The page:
Tuesday, November 5, 2019

Featured Wines: Titans Of Tuscany

If the wine in this week's Featured Wines column tickle your fancy, you can order them directly from Jordan by email (JCarrier@everythingwine.ca) or find him in the Vintage Room of Everything Wine's newest location River District in South Vancouver (8570 River District Crossing).

Titans of Tuscany

As we settle into another couple of days of beautiful BC autumn, allow me to tell you about a few crackerjack Tuscan wines that have made their way to me of late. We start with the newly in-room elephants:

Antinori Tignanello 2016, Toscana
This is the best-rated vintage of Tig ever, and that’s saying a lot. Like the music of Bob Marley, what started as a vehicle of protest now flows freely at parties; Marchesi Antinori’s revolt against the crippling, grower-biased Chianti Classico DOCG rules of the early ‘70s (he used Barriques and folded in a bit of Cabernet, which carried the same sentence as Armed Robbery back then) is now itself a revered institution, a Tuscan avatar if you will, representing the brilliance of the region at least as well as Chianti has ever done. The 2016 vintage finds Tig in Prince Charming mode, showing less ripeness than the 2015 but somehow more depth, with elegant tannins and notes of red fruits, pine, rosemary and vanilla. Will likely burn off its baby fat in about 3 years. There’s a bit of a mania surrounding this vintage (same with Guado, below), so I wouldn’t wait too long to grab some… 98 points Vinous, 97 points Wine Spectator, 97 points Robert Parker, 15 6-packs available, $125.99 +tax

Antinori Guado al Tasso 2016 Bolgheri
At the risk of repeating myself, this is also the best-ever-rated vintage of Guado al Tasso, so when your great-grandkids ask about the “good old days”, this is what they’ll mean. As bold, complex and huge as its famous next-door Bolgheri neighbours but not so much in price, this Cabernet Sauvignon based Bordeaux blend has long been my favourite Antinori wine. Coffee and chocolate surround currants and plums before a focused, refined palate and a hot ‘n’ spicy finish. It’s like if Pauillac learned dirty dancing. This 2016 has the structure to last until robots learn to drink it, but our drinking window opens in 2 years, I’ll wager. 98 points Robert Parker, 98 points James Suckling, 5 wooden 6-packs available, $150.98 +tax

Carpineto Gran Selezione 2015, Chianti Classico
Don’t take your eyes off this winery, they’ve been killing it and show no signs of stopping. Fresh off their #11 placement on last year’s Top 100 (for the 2013 Vino Nobile), don’t be surprised if this statuesque Chianti, grown on 2 hectares in Dudda (in Greve) gets more listy-love this year too, it’s such great value. Aged 18 months in new French Oak, this Sangiovese is built for a journey: the reviews say you can approach it in 2 years but I’d wait a bit longer. Iron-rich black cherry notes, supported by licorice and lavender, great persistence and structure, this is a bargain for such a Cellar Star. 95 points Wine Spectator, 3 wooden 6-packs available, $67.98 +tax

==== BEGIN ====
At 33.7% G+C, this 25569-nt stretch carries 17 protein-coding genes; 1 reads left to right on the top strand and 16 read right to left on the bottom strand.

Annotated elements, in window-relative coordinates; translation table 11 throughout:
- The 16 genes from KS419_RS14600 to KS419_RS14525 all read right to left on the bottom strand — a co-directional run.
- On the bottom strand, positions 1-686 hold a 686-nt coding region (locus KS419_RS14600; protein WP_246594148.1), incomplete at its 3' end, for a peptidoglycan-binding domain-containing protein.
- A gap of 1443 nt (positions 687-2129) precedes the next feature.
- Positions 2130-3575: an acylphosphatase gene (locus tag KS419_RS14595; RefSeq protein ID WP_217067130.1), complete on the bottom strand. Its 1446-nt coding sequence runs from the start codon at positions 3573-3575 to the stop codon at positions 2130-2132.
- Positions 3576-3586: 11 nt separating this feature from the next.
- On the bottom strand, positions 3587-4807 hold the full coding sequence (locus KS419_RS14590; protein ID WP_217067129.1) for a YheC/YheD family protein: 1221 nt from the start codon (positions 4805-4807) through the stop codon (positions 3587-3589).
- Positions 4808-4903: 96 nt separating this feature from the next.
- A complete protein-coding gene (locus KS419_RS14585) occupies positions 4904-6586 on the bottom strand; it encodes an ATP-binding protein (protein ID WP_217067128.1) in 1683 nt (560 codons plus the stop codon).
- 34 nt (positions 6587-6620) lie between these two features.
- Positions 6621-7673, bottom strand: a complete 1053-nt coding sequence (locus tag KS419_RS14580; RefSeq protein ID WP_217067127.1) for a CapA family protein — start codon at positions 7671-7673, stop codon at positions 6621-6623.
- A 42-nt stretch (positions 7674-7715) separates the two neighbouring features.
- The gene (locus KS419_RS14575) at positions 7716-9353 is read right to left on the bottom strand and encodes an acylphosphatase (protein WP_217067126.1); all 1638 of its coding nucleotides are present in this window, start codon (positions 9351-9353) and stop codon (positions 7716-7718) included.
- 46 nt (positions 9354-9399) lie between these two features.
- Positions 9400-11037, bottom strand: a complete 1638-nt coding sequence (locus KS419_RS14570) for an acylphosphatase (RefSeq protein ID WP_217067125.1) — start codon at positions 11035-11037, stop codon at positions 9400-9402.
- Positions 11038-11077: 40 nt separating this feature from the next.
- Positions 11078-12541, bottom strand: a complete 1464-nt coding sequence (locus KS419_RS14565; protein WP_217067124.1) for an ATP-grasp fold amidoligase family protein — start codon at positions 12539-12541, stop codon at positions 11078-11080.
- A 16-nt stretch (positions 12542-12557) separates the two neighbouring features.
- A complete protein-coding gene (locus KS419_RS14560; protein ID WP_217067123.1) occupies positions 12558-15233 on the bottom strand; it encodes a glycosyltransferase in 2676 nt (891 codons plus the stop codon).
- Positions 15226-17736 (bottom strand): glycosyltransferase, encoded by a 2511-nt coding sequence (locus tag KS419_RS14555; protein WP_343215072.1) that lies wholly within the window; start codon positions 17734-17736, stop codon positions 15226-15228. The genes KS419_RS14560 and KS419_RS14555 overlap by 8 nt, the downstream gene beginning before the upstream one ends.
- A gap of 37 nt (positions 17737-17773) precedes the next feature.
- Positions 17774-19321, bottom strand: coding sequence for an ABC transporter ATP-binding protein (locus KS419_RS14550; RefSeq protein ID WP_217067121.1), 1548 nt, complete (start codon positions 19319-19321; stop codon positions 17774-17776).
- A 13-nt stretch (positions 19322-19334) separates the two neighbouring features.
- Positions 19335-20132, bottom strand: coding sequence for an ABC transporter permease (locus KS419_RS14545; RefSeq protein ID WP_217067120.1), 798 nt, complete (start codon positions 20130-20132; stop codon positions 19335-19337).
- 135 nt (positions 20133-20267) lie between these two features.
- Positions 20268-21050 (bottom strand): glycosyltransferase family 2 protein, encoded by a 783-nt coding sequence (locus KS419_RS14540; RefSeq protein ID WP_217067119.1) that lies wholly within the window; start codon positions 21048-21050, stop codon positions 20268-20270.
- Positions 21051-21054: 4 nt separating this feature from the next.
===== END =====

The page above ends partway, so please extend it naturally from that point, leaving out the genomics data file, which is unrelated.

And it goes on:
Gaja Ca’Marcanda Vistamare 2017 Bolgheri
A rare white wine from Angelo Gaja’s Bolgheri house, made from Vermentino (unoaked), Fiano (unoaked) and Viognier (hella-oaked and fatter than a wiener dog running a Shake Shack), grown in a vineyard overlooking Bibbona beach (hence the name Vistamare). Gosh, this is pretty, with bergamot, pear, and nectarines on the nose, it closes with piercing minerality and a touch of salinity, full but crisp. 12 bottles available, $85.98 +tax

Le Potazzine 2013 Brunello di Montalcino
Run by Gigliola Gorelli with her two daughters, Potazzine is rising like a rocket in Montalcino, far more manically famous in Europe than here, perhaps because of Gigliola’s focus on elegance as her North Star. She paints with brushes, not hammers, and this Burgundian Brunello is refined, divine and ready to dine (sorry, that just kind of happened). Soft licorice notes with herbs, rocks, flowers and a solid core of blueberries, great acidity, long finish. Drinking now but will age gracefully, not unlike a Gevrey-Chambertin. I concede that framing it as “Girl-Brunello” is weird and a bit reductive, but Potazzine really does offer a refreshing kind of feminine take on the category. A rare new idea from that old mountain. 95 points Vinous, 94 points Robert Parker, 12 bottles available, $122.98

Livio Sassetti Pertimali 2013 Brunello di Montalcino
The Sassetti family traces their Brunello roots back to the beginning of the 20th century, but the jewel in their crown remains the Pertimali vineyard on the famed hill of Montosoli (Altesino has a vineyard there too), north of the town. Montosoli Brunellos are civilized affairs, often featuring as many savoury notes as fruit. This 2013 follows suit with leather, mushroom and truffle supporting the black cherry and plum. Quite full for a north-side Brunello, with a warming finish full of baking spice and licorice. I forgot about these guys for a bit, I’m very glad to meet them again. 98 points James Suckling, 3 6-packs available, $94.98 +tax
Until next time, Happy Drinking!

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